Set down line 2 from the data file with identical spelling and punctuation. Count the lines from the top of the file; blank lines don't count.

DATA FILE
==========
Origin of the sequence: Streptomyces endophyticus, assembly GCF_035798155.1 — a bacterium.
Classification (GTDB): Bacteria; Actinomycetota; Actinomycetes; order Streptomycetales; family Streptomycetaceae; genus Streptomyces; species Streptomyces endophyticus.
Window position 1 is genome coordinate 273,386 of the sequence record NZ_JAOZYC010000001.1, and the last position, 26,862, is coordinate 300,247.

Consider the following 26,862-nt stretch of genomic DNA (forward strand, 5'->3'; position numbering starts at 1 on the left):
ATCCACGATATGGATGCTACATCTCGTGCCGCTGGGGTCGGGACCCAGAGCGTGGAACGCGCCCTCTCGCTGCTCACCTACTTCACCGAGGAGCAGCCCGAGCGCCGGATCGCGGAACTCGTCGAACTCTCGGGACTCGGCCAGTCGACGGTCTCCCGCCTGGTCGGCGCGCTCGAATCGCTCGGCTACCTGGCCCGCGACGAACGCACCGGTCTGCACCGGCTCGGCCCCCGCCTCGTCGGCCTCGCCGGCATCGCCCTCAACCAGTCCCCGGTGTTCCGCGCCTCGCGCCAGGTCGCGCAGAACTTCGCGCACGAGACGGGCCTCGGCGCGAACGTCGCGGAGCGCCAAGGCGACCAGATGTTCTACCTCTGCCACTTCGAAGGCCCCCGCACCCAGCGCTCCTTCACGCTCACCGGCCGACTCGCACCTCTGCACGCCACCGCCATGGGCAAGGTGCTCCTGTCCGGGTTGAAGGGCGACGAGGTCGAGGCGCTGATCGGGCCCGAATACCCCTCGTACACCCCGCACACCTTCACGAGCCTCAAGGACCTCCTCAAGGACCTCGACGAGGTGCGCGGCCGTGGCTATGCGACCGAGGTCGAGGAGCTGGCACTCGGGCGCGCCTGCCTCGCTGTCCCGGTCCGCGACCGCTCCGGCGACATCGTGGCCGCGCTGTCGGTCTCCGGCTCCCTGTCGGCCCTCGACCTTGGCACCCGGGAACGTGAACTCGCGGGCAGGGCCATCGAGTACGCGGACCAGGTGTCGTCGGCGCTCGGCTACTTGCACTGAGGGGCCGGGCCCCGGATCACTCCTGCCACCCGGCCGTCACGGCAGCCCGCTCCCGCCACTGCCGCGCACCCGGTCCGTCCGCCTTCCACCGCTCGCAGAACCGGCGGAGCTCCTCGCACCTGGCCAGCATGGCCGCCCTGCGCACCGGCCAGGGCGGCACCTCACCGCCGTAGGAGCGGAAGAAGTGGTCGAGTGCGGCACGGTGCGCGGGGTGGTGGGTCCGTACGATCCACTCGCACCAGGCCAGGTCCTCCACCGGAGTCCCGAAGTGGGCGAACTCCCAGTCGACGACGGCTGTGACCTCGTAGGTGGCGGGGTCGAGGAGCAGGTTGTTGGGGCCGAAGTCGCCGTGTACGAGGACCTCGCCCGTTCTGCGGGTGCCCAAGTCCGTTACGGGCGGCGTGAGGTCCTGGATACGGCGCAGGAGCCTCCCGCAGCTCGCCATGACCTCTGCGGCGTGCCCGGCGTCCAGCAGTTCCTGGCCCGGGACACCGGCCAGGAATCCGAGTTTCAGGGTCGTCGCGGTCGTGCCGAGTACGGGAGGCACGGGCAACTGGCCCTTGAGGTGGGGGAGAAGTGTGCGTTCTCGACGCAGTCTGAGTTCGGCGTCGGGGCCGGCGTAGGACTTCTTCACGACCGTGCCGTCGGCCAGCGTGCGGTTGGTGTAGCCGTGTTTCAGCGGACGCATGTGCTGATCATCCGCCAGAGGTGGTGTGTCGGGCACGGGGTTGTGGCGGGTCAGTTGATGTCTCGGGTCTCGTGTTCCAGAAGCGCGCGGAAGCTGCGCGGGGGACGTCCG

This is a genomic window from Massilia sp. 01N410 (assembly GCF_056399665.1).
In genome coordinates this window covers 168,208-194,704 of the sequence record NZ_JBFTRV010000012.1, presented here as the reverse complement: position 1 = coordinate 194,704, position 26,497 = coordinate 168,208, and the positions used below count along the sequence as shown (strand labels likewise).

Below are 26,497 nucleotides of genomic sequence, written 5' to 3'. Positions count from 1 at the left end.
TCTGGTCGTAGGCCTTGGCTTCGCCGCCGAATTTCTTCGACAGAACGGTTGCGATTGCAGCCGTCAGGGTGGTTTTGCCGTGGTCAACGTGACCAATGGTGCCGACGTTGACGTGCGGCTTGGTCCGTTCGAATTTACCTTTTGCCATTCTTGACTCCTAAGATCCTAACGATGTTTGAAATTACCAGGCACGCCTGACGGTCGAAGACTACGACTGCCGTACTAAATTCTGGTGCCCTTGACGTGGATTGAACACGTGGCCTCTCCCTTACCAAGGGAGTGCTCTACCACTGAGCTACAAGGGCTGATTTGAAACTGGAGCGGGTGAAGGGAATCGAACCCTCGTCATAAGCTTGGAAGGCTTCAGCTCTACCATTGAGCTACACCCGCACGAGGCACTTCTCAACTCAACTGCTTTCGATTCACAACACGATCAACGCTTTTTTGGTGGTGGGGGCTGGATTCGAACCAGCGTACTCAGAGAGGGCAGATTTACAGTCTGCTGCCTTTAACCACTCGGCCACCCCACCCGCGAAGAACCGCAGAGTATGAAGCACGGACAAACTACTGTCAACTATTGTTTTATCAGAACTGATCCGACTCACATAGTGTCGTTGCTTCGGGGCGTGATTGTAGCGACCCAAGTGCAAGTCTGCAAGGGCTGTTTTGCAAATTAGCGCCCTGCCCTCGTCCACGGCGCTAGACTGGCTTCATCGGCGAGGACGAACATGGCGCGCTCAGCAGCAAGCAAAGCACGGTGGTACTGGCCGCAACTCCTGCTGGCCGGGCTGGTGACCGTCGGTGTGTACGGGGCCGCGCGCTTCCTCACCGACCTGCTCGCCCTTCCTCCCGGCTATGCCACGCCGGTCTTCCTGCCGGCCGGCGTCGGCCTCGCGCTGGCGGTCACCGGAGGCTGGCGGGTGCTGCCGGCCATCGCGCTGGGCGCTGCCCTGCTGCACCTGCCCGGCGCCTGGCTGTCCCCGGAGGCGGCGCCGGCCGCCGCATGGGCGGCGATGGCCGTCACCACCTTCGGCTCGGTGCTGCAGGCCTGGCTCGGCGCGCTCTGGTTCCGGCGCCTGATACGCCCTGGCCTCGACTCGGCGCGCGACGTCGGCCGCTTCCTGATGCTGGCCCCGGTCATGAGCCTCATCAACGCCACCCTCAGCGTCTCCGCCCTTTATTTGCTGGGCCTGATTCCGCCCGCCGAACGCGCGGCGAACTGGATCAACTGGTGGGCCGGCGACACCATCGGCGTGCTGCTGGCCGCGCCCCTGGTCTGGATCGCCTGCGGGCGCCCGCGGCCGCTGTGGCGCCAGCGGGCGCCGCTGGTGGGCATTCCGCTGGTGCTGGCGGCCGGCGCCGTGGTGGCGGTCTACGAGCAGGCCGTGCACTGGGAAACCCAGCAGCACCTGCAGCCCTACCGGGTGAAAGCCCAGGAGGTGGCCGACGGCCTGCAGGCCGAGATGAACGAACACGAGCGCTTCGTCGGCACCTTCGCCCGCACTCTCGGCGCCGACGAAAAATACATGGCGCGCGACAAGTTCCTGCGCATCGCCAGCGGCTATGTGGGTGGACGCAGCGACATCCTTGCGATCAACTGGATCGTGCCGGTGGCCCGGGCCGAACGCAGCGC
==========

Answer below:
Classification (GTDB): Bacteria; Actinomycetota; Actinomycetes; order Streptomycetales; family Streptomycetaceae; genus Streptomyces; species Streptomyces endophyticus.